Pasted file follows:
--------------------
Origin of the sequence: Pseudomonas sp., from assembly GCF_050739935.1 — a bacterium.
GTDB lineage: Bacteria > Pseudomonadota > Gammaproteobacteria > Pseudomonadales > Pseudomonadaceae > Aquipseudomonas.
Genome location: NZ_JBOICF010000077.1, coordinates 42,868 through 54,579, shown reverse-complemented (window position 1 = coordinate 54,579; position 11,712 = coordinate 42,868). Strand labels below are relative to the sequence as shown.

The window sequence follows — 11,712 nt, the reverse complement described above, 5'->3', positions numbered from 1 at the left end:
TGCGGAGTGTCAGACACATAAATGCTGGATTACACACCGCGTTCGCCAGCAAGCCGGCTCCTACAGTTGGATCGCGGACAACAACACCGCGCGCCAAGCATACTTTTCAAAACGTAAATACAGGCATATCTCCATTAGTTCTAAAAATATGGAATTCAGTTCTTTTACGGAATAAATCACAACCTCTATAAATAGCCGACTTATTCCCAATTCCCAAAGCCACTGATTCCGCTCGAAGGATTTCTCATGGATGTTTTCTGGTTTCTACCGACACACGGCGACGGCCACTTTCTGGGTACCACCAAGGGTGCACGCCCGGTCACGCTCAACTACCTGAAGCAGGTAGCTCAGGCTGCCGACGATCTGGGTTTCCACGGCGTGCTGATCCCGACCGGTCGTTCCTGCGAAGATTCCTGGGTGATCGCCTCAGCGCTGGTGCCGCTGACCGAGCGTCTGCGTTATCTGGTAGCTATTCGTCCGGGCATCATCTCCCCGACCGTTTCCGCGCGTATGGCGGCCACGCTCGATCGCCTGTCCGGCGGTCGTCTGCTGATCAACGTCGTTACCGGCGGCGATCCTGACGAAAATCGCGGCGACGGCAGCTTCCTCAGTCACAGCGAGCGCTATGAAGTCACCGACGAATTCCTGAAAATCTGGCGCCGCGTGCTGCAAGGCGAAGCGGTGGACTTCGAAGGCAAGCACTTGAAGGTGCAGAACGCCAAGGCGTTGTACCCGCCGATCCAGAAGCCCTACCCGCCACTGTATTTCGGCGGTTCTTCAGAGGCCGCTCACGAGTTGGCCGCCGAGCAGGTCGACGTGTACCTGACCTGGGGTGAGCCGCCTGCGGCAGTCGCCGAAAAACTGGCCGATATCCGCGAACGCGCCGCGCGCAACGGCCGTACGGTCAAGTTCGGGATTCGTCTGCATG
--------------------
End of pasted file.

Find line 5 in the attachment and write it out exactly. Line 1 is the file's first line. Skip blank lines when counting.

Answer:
TGCGGAGTGTCAGACACATAAATGCTGGATTACACACCGCGTTCGCCAGCAAGCCGGCTCCTACAGTTGGATCGCGGACAACAACACCGCGCGCCAAGCATACTTTTCAAAACGTAAATACAGGCATATCTCCATTAGTTCTAAAAATATGGAATTCAGTTCTTTTACGGAATAAATCACAACCTCTATAAATAGCCGACTTATTCCCAATTCCCAAAGCCACTGATTCCGCTCGAAGGATTTCTCATGGATGTTTTCTGGTTTCTACCGACACACGGCGACGGCCACTTTCTGGGTACCACCAAGGGTGCACGCCCGGTCACGCTCAACTACCTGAAGCAGGTAGCTCAGGCTGCCGACGATCTGGGTTTCCACGGCGTGCTGATCCCGACCGGTCGTTCCTGCGAAGATTCCTGGGTGATCGCCTCAGCGCTGGTGCCGCTGACCGAGCGTCTGCGTTATCTGGTAGCTATTCGTCCGGGCATCATCTCCCCGACCGTTTCCGCGCGTATGGCGGCCACGCTCGATCGCCTGTCCGGCGGTCGTCTGCTGATCAACGTCGTTACCGGCGGCGATCCTGACGAAAATCGCGGCGACGGCAGCTTCCTCAGTCACAGCGAGCGCTATGAAGTCACCGACGAATTCCTGAAAATCTGGCGCCGCGTGCTGCAAGGCGAAGCGGTGGACTTCGAAGGCAAGCACTTGAAGGTGCAGAACGCCAAGGCGTTGTACCCGCCGATCCAGAAGCCCTACCCGCCACTGTATTTCGGCGGTTCTTCAGAGGCCGCTCACGAGTTGGCCGCCGAGCAGGTCGACGTGTACCTGACCTGGGGTGAGCCGCCTGCGGCAGTCGCCGAAAAACTGGCCGATATCCGCGAACGCGCCGCGCGCAACGGCCGTACGGTCAAGTTCGGGATTCGTCTGCATG